bunt sign

Wednesday, September 24, 2003

The Golden Gate Theatre is a very old building. You can tell not only by the ornate window balconies scaling the outer wall, but also by the dome in the ceiling and the elaborate carvings around the inner walls. That doesn't even take into account the fact that every other building in that San Francisco neighborhood is ancient.

The seats inside the theater are comfortable, but they're a little close together, and some of them aren't designed for seeing the stage well. You never want to buy tickets in the first row of the loge or the first row of the balcony, because you'll be straining your neck to see over the railing (or stressing your back to peek under it) during the whole show.

That's why we always ask for second-row loge seats at the Golden Gate. Then the only things we have to worry about seeing over are the heads of the people in front of us, craning to see over the railing.

That's a fact of life that you have to deal with if you're seeing a show at the Golden Gate. It does no good to fret about it, and even less to complain. I refuse to participate in discussions about how tall someone in front is, any more than I worry about how short the person behind me is. I think people make each other more uncomfortable by complaining, and it serves no purpose.

The tiny woman sitting in front of me when we went to see "42nd Street" today turned around and asked me if I minded if she sat on a cushion. I said I didn't. She warned me that she'd still probably have to sit up straight and lean forward at times. "Do whatever you have to do," I told her. "Don't worry about me." I knew I'd have to sit up straight, but that's probably for the best anyway.

The very large woman who plopped down behind me began immediately to sigh loudly and click her tongue. "Do you like your seat?" she asked her friend. I knew what she meant, but I wouldn't acknowledge her. She and her friend ended up switching seats with each other. The friend had no problem seeing over or around me (or at least she didn't complain about it).

Every time I go into a theater that doesn't have stadium style seats, I deal with this problem. At a movie house, I always look for a seat that it seems unlikely anyone would sit in front of. That's as much for the other person's benefit as my own. I know what it's like to be short and have to see around taller people. Even so, I can imagine what it must be like to be tall and have to worry about someone sitting behind me. I think I'd probably slouch a lot.

This is a divisive issue over a physical characteristic no one can really help: height. It's important to be sensitive to one another's personal issues, whatever might separate us from each other unnecessarily. It's a matter of simple courtesy and compassion.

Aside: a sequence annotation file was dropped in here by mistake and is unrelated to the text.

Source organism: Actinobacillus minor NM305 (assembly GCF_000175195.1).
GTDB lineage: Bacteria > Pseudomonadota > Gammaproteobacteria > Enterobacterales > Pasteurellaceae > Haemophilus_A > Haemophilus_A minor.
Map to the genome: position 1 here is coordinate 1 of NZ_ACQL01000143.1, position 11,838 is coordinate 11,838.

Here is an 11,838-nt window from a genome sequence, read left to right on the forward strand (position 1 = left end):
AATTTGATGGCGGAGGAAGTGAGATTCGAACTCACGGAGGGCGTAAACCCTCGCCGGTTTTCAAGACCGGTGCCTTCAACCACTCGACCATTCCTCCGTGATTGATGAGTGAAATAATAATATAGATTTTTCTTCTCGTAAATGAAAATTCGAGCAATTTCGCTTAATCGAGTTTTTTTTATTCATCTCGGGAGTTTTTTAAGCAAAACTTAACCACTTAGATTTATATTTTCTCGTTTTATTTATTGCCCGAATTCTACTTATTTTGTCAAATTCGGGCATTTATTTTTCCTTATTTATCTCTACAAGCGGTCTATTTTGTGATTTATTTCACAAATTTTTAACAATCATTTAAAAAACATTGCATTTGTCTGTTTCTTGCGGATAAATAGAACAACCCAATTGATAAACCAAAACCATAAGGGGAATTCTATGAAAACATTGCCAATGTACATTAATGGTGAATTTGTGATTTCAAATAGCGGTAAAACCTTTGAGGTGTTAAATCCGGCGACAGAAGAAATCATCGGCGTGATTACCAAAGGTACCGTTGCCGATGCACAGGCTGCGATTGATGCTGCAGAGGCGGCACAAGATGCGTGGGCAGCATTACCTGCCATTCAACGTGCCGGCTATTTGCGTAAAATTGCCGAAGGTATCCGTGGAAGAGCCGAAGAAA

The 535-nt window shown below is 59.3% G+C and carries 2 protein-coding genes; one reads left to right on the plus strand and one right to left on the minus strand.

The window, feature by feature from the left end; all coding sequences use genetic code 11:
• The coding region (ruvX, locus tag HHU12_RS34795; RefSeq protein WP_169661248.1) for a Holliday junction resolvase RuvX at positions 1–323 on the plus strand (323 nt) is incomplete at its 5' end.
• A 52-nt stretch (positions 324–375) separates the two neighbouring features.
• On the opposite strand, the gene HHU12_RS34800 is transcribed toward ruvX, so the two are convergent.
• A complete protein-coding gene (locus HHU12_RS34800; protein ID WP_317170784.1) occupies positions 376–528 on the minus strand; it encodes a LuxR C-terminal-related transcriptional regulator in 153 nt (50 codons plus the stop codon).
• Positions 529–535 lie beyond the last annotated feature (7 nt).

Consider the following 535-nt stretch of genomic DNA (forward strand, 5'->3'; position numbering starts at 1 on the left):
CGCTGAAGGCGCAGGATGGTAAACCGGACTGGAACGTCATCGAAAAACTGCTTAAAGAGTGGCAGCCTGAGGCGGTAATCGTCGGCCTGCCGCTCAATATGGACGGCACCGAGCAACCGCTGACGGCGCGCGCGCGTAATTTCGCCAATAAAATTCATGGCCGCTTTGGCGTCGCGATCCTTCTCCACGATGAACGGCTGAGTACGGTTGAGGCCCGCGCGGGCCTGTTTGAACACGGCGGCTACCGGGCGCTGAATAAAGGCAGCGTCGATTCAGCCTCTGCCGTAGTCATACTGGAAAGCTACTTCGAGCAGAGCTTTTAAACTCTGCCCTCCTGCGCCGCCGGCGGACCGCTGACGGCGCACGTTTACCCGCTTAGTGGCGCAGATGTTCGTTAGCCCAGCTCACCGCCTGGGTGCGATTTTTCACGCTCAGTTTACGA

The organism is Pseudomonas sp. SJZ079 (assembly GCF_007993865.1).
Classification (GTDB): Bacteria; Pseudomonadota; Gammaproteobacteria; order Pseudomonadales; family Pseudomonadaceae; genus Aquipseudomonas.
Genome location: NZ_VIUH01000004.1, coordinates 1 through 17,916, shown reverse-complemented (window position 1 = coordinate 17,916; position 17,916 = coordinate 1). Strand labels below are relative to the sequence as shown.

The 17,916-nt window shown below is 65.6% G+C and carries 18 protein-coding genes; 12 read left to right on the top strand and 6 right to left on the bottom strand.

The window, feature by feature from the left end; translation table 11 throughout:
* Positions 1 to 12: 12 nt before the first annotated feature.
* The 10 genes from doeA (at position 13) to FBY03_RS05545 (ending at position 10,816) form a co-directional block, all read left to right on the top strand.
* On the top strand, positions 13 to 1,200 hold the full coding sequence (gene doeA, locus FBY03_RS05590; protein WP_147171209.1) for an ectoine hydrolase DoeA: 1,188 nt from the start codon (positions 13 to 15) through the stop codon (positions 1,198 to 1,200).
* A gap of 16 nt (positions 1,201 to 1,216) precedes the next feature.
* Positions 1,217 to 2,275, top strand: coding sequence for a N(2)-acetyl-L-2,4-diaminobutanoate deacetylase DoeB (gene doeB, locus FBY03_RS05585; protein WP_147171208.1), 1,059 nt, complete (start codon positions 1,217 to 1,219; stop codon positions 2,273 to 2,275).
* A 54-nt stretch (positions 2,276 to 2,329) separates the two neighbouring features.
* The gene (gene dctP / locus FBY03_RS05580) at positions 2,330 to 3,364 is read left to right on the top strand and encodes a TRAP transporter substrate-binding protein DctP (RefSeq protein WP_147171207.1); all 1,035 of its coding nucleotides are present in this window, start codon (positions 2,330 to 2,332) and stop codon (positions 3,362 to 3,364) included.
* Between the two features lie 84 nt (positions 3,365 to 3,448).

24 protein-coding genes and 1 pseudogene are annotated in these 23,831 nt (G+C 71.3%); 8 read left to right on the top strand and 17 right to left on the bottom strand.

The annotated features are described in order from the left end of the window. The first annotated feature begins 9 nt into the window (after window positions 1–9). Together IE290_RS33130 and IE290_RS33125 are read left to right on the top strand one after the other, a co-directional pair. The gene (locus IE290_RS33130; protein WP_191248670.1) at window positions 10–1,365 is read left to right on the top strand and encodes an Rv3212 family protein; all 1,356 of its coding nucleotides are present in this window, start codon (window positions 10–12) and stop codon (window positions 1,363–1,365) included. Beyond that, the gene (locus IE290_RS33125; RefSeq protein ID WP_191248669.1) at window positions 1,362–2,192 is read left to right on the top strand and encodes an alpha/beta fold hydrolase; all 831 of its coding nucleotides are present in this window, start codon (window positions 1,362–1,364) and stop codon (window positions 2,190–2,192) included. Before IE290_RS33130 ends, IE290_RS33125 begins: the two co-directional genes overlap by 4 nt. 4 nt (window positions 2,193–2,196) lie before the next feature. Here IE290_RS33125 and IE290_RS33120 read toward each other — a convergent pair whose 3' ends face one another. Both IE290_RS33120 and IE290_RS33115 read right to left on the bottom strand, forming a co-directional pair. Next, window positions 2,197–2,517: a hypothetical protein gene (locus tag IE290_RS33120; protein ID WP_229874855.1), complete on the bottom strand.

The show, as you might expect, was a lot of fun. Once it started I didn't even think about the other people. If seeing a live stage show in an antique theater is supposed to be a shared experience, then dealing with the fact that other people exist and take up space (and sometimes talk inappropriately or tap their shoes too loudly) is all part of the experience.

"42nd Street" isn't a modern musical comedy by any means. There are no dark undercurrents or antiheroic characters. It's a sprightly musical revue with tons of fabulous tap dancing and many great old familiar songs. The story line is so slight as to be almost nonexistent, the old tale of the chorus girl who nearly gives up her career before being unexpectedly thrust into stardom.

It's a vehicle for young actors and dancers, and there wasn't a single name on the playbill that I recognized (other than Gower Champion, the original director who's been dead for twenty years). As a compelling piece of musical theater, it doesn't measure up to the others we've seen in the last few months ("Chicago," "The Producers" and "Wicked"). As a shared experience, this was one of the best.

23 September 2003

House, garden and garage, from the far (east) end of the back yard.

Part of the reason the day was so much fun had almost nothing to do with the show itself. Mom and I take a tour bus to San Francisco to see these plays, and we see most of the same people every time. They're nearly all much older than I am, and nearly all women. I've always enjoyed the company of older people. Now that I'm getting to be a certain age myself, it's even better. These people know how to forget about the petty pace of modern life and just relax, enjoy and laugh. I recommend spending time with older people (especially since I'm now one of them).

previousbunt signemailnext


I had one assignment while I was in the City today, and I failed. Sort of. I wanted to bring back a souvenir for Tammy, but the waiters and busboys and other restaurant personnel at Scala's Bistro in the Sir Francis Drake Hotel are so careful that they actually picked up our salad forks as soon as they found out we weren't having salad. The bread plates there are beautiful, but Mom refused to put one in her purse. And there's no gift shop in the hotel, much to my dismay. I ended up walking across the street and picking up a trinket from another hotel. (Buying it, that is. I didn't just pick it up; I paid for it.) The food at Scala's, by the way, was excellent. The service was kind of leisurely but, as I mentioned, quite vigilant.

Recent recommendations can always be found on the links page.

One year ago: Character Driven
"Baseball moves at the right pace, and the season is long enough that little dramas and great story arcs become part of the context of each game."

Subscribe to the notify list to be advised when this site is updated.